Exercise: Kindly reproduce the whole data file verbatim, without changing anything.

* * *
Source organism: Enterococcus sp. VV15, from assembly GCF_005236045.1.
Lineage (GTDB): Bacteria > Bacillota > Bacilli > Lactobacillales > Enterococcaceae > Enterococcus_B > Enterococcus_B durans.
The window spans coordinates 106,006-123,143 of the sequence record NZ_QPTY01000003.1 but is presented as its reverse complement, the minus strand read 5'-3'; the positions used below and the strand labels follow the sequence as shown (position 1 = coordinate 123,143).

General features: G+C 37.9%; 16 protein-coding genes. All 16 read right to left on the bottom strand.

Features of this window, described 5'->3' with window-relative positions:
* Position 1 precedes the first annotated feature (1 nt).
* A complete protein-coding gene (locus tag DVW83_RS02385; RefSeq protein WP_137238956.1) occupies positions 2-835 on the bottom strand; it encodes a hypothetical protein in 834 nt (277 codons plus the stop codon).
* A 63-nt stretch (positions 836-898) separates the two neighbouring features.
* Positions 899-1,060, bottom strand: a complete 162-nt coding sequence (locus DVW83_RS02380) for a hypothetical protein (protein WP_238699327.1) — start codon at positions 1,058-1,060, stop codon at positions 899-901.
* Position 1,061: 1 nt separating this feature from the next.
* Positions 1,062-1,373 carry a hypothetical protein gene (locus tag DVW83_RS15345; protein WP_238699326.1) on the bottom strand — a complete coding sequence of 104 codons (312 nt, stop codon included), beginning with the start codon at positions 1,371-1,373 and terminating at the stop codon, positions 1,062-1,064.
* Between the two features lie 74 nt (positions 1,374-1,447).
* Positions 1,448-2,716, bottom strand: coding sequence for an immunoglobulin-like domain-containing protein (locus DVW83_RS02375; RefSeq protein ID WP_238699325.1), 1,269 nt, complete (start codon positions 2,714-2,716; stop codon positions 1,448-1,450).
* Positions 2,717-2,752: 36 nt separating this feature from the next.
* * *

Source organism: Enterococcus sp. VV15, from assembly GCF_005236045.1.
Lineage (GTDB): Bacteria > Bacillota > Bacilli > Lactobacillales > Enterococcaceae > Enterococcus_B > Enterococcus_B durans.
The window spans coordinates 106,006-123,143 of the sequence record NZ_QPTY01000003.1 but is presented as its reverse complement, the minus strand read 5'-3'; the positions used below and the strand labels follow the sequence as shown (position 1 = coordinate 123,143).

General features: G+C 37.9%; 16 protein-coding genes. All 16 read right to left on the bottom strand.

Features of this window, described 5'->3' with window-relative positions:
* Position 1 precedes the first annotated feature (1 nt).
* A complete protein-coding gene (locus tag DVW83_RS02385; RefSeq protein WP_137238956.1) occupies positions 2-835 on the bottom strand; it encodes a hypothetical protein in 834 nt (277 codons plus the stop codon).
* A 63-nt stretch (positions 836-898) separates the two neighbouring features.
* Positions 899-1,060, bottom strand: a complete 162-nt coding sequence (locus DVW83_RS02380) for a hypothetical protein (protein WP_238699327.1) — start codon at positions 1,058-1,060, stop codon at positions 899-901.
* Position 1,061: 1 nt separating this feature from the next.
* Positions 1,062-1,373 carry a hypothetical protein gene (locus tag DVW83_RS15345; protein WP_238699326.1) on the bottom strand — a complete coding sequence of 104 codons (312 nt, stop codon included), beginning with the start codon at positions 1,371-1,373 and terminating at the stop codon, positions 1,062-1,064.
* Between the two features lie 74 nt (positions 1,374-1,447).
* Positions 1,448-2,716, bottom strand: coding sequence for an immunoglobulin-like domain-containing protein (locus DVW83_RS02375; RefSeq protein ID WP_238699325.1), 1,269 nt, complete (start codon positions 2,714-2,716; stop codon positions 1,448-1,450).
* Positions 2,717-2,752: 36 nt separating this feature from the next.